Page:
In these final few days of the 2021 legislative session, with all political eyes on the Sept. 14 recall election of Gov. Gavin Newsom, there is mixed news on two issues of great importance to hospitals.
Both CHA’s proposed 2030 seismic mandate reform and the governor’s Office of Health Care Affordability will not be advancing this year.
Seismic Mandate Reform
The proposal to modernize disaster readiness requirements by updating the 2030 seismic standards is ultimately about bringing much-needed relief to hospitals that continue to go above and beyond during this pandemic. The need for that relief does not disappear with the change of a calendar date.
We will continue to press for seismic reform in the coming year. Given all the groundwork that has been laid — including an agreement with the Office of Statewide Health Planning and Development and the administration on a reformed standard, hundreds of conversations with legislators and their staffs, and an unprecedented effort on the part of hospital leaders throughout the state to educate policymakers on the need for their support — our work to secure this proposal’s path forward will continue.
Office of Health Care Affordability
The office would have created limits on the rate of increase in health spending in California, and the CHA team spent countless hours working to address concerns and issues with the proposal, including accounting for the extraordinary cost of the 2030 seismic mandate. This bill will return next year.
Among the key amendments that CHA has and will continue to fight for when this returns next year:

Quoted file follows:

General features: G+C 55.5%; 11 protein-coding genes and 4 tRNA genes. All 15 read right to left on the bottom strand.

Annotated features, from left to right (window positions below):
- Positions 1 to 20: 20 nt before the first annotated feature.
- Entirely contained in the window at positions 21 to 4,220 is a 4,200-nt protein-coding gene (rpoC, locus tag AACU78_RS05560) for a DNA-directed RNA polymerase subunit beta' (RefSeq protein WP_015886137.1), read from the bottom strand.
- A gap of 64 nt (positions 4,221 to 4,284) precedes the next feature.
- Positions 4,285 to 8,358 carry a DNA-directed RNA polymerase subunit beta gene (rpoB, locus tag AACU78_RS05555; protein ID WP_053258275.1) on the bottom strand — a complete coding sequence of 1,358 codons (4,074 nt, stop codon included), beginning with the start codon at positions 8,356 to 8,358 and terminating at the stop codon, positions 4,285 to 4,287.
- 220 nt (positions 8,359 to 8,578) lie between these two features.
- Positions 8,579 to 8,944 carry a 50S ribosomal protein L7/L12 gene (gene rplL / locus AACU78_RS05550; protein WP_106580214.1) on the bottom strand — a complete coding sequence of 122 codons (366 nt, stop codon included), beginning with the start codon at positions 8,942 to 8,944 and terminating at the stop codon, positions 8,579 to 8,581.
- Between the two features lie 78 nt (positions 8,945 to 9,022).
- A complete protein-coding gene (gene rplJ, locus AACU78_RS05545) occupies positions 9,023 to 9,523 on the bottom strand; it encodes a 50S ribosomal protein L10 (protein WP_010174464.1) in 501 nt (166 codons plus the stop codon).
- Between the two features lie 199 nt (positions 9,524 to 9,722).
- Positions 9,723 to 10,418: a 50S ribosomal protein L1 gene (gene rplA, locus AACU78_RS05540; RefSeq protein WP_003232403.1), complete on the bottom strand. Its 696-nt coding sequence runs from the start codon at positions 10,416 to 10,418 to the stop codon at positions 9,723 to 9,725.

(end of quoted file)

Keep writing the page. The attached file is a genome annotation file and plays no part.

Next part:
- All health care entities, including payers, must be held accountable for health care spending growth targets.
- Any calculations of growth targets must factor all input costs, including labor.
- The office should focus on reducing the rate of growth in per capita expenditures, not cut current spending levels.
- Before any financial penalties can be assessed, the office must take into account the impact on access, quality, and a health care entity’s financial stability.
The news of these bills being delayed comes at a time when hospitals are once again in the throes of a relentless cycle of COVID-19 surges that continues to stretch your workforce and resources to care for patients to their breaking points.
We continue to drive this point home with the governor’s COVID-19 team and reinforce for all involved that when it comes to providing help for hospitals — both in the short-term as we navigate surge after surge and the long-term as we begin to rebuild our fractured system — politics must, in no uncertain terms, take a back seat to meeting the needs of the people of California.